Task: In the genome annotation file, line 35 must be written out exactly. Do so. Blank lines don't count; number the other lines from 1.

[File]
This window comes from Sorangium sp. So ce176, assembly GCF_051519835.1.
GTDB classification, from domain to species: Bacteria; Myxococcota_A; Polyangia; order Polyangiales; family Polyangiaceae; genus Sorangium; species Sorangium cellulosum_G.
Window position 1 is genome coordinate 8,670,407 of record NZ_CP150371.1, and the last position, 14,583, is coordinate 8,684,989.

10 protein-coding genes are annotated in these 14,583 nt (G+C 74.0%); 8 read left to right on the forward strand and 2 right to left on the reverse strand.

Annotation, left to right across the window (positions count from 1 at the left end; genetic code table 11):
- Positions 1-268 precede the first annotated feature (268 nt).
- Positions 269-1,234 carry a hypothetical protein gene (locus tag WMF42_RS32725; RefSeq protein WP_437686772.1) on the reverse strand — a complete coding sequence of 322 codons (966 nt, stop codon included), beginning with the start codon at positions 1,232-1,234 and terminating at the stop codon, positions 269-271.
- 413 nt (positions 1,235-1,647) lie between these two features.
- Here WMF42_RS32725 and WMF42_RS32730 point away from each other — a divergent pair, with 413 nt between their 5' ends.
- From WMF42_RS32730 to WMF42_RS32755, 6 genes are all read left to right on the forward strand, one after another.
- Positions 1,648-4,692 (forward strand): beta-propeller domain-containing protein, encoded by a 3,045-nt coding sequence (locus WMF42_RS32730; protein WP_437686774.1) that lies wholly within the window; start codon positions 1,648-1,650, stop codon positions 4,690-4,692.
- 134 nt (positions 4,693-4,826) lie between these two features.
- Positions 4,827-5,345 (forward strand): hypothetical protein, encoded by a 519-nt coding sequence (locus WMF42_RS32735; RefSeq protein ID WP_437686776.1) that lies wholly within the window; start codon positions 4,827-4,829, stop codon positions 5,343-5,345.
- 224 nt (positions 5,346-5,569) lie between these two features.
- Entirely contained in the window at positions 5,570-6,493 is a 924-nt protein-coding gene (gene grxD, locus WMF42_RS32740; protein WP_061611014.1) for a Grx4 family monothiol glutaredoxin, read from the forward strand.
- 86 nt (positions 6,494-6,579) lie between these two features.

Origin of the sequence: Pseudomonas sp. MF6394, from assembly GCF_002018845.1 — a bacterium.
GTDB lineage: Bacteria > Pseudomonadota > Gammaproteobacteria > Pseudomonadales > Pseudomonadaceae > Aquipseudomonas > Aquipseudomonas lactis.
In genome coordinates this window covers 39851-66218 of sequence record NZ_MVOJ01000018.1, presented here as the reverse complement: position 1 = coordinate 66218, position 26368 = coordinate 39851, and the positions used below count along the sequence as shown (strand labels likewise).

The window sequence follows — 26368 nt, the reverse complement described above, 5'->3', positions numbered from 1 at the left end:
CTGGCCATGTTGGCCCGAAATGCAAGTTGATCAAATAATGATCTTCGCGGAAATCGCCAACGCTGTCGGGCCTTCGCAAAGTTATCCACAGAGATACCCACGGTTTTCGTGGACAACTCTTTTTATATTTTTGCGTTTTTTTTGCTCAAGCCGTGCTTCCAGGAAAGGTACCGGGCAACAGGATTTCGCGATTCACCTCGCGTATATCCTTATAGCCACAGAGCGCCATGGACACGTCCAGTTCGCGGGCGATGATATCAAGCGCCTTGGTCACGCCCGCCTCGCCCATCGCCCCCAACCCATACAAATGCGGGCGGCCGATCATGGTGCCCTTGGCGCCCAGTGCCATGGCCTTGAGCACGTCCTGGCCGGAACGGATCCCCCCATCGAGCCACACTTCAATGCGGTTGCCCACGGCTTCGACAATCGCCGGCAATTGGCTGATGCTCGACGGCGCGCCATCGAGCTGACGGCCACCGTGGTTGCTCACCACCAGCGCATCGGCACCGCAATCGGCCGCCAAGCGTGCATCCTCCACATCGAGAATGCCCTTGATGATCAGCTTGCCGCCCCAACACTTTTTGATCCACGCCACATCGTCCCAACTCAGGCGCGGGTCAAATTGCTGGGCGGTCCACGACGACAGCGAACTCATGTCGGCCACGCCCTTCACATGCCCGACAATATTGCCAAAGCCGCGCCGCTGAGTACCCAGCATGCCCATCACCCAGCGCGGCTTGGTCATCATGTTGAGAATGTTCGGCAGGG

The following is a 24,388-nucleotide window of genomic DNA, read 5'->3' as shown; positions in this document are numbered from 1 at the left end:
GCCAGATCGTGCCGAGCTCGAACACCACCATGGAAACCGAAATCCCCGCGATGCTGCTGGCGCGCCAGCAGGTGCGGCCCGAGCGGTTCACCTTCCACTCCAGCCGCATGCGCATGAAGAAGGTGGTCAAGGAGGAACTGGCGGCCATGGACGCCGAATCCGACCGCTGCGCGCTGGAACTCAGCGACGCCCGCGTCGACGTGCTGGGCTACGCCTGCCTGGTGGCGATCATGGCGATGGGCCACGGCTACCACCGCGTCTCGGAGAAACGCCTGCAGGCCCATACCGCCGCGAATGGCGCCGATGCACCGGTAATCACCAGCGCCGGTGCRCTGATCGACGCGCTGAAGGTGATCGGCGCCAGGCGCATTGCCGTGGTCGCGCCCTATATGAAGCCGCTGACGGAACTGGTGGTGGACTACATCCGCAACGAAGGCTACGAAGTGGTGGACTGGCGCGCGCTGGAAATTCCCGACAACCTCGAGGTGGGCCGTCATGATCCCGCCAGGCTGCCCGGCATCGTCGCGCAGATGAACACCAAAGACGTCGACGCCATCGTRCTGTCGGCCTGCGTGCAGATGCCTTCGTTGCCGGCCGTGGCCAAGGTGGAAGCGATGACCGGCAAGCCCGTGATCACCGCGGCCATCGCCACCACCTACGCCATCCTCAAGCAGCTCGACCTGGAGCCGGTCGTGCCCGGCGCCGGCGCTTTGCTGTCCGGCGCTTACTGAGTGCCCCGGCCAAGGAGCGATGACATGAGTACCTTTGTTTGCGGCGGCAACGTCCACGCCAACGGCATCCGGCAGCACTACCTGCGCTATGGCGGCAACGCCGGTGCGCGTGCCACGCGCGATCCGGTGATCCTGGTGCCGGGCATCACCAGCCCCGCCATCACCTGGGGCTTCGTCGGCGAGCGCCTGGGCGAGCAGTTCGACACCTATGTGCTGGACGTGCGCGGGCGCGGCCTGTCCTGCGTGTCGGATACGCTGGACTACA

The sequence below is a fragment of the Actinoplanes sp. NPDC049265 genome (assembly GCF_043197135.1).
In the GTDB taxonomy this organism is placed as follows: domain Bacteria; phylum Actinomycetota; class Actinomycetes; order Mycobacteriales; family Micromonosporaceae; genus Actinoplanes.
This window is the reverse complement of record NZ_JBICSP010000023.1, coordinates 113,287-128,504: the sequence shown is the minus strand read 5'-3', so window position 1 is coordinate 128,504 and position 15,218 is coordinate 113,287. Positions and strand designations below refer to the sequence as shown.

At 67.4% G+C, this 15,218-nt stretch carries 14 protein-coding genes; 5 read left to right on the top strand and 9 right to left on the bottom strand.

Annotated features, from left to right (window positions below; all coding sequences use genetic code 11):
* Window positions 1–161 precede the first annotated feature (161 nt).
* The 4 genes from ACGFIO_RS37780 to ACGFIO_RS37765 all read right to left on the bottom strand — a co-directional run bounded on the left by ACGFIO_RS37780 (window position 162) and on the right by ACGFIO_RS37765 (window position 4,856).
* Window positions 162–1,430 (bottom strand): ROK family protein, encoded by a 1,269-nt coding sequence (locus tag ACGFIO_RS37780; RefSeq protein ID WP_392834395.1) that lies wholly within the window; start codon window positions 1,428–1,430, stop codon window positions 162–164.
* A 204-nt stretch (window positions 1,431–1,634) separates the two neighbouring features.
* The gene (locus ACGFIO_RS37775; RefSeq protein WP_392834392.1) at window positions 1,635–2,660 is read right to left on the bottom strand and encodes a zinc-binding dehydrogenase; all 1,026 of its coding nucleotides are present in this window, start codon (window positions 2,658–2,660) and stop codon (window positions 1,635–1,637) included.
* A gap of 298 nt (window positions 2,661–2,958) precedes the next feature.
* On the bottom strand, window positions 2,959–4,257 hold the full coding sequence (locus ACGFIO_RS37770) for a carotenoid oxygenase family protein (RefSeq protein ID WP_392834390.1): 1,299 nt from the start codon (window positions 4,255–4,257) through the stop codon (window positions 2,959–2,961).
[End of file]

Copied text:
* On the bottom strand, window positions 2,959–4,257 hold the full coding sequence (locus ACGFIO_RS37770) for a carotenoid oxygenase family protein (RefSeq protein ID WP_392834390.1): 1,299 nt from the start codon (window positions 4,255–4,257) through the stop codon (window positions 2,959–2,961).